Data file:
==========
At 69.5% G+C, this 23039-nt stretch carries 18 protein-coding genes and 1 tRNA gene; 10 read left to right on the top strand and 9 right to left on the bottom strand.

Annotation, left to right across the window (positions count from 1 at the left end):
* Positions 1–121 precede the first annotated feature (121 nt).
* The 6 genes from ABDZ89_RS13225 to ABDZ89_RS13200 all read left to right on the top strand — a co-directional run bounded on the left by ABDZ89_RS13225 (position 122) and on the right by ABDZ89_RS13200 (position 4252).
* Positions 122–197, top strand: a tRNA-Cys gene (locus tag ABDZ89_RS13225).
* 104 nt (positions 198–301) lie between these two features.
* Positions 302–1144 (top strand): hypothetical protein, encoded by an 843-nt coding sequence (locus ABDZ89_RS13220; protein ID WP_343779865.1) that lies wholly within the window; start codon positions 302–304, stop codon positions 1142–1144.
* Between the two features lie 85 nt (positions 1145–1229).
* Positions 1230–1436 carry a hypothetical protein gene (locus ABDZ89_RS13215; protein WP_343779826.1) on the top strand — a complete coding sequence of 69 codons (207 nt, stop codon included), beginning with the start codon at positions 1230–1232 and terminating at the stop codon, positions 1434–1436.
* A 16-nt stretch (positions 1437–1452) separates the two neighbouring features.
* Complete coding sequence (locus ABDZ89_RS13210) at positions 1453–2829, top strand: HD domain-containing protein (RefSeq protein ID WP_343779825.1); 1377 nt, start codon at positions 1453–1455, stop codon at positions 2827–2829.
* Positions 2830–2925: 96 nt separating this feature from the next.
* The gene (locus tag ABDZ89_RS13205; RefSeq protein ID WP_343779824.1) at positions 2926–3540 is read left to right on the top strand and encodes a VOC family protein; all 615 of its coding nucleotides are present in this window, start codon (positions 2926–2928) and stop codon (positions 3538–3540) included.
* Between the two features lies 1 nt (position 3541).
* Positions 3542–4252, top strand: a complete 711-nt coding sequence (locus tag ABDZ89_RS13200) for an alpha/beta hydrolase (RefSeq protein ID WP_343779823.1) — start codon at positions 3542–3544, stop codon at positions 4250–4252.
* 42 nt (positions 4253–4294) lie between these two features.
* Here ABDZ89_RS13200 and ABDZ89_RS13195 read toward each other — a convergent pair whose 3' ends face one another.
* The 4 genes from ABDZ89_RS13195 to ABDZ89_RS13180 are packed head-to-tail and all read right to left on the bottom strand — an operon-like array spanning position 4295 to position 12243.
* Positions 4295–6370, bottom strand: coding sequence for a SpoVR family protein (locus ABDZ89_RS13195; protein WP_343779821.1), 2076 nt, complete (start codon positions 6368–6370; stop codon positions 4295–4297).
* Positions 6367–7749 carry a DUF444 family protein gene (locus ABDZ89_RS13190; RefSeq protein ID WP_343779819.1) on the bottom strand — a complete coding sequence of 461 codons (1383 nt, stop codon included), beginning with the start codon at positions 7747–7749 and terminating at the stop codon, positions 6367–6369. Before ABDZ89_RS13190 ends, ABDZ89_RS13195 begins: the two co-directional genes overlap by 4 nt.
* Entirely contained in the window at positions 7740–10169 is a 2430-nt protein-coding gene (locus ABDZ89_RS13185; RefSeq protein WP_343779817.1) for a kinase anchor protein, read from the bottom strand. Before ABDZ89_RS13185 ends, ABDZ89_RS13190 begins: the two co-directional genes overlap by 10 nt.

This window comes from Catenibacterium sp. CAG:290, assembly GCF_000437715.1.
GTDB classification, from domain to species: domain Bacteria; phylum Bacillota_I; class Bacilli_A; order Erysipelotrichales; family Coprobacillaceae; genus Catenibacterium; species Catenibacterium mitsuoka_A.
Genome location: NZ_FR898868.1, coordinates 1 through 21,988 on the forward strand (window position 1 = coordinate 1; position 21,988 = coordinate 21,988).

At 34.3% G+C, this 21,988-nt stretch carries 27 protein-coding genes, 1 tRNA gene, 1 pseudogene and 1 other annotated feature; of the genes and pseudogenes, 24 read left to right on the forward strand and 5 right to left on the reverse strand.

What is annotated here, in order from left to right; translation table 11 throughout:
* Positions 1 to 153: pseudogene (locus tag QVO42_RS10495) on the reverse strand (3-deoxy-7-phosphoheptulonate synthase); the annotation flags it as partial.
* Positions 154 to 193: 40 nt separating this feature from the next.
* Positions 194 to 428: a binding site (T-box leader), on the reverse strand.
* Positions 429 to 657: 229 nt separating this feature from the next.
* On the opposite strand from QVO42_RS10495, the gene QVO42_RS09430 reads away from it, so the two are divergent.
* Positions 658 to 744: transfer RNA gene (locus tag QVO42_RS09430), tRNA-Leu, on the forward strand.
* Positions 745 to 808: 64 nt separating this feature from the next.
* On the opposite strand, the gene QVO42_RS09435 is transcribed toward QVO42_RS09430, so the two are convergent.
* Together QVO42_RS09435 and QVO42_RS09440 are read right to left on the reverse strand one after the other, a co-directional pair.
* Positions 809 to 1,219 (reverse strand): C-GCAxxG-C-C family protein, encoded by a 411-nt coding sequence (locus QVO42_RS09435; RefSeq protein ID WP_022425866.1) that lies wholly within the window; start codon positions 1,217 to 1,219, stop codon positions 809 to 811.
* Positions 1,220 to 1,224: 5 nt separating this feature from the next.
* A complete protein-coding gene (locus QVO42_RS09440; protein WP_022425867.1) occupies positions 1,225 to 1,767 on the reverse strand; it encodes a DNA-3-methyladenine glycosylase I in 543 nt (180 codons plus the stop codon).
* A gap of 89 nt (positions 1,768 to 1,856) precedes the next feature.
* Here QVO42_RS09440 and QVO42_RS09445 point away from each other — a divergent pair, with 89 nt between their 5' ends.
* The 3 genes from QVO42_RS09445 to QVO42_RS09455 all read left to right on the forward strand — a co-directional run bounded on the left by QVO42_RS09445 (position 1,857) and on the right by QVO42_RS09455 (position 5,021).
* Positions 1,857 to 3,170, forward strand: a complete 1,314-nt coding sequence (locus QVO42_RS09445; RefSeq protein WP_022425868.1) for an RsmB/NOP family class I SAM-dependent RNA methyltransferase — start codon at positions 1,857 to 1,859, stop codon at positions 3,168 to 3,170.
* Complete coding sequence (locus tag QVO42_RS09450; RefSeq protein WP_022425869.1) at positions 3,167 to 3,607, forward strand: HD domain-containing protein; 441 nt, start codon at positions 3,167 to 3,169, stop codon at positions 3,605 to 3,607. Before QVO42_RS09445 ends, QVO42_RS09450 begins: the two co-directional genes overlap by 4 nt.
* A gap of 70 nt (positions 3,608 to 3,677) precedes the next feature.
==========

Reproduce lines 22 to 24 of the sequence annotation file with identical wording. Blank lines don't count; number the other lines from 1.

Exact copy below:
This window comes from Catenibacterium sp. CAG:290, assembly GCF_000437715.1.
GTDB classification, from domain to species: domain Bacteria; phylum Bacillota_I; class Bacilli_A; order Erysipelotrichales; family Coprobacillaceae; genus Catenibacterium; species Catenibacterium mitsuoka_A.
Genome location: NZ_FR898868.1, coordinates 1 through 21,988 on the forward strand (window position 1 = coordinate 1; position 21,988 = coordinate 21,988).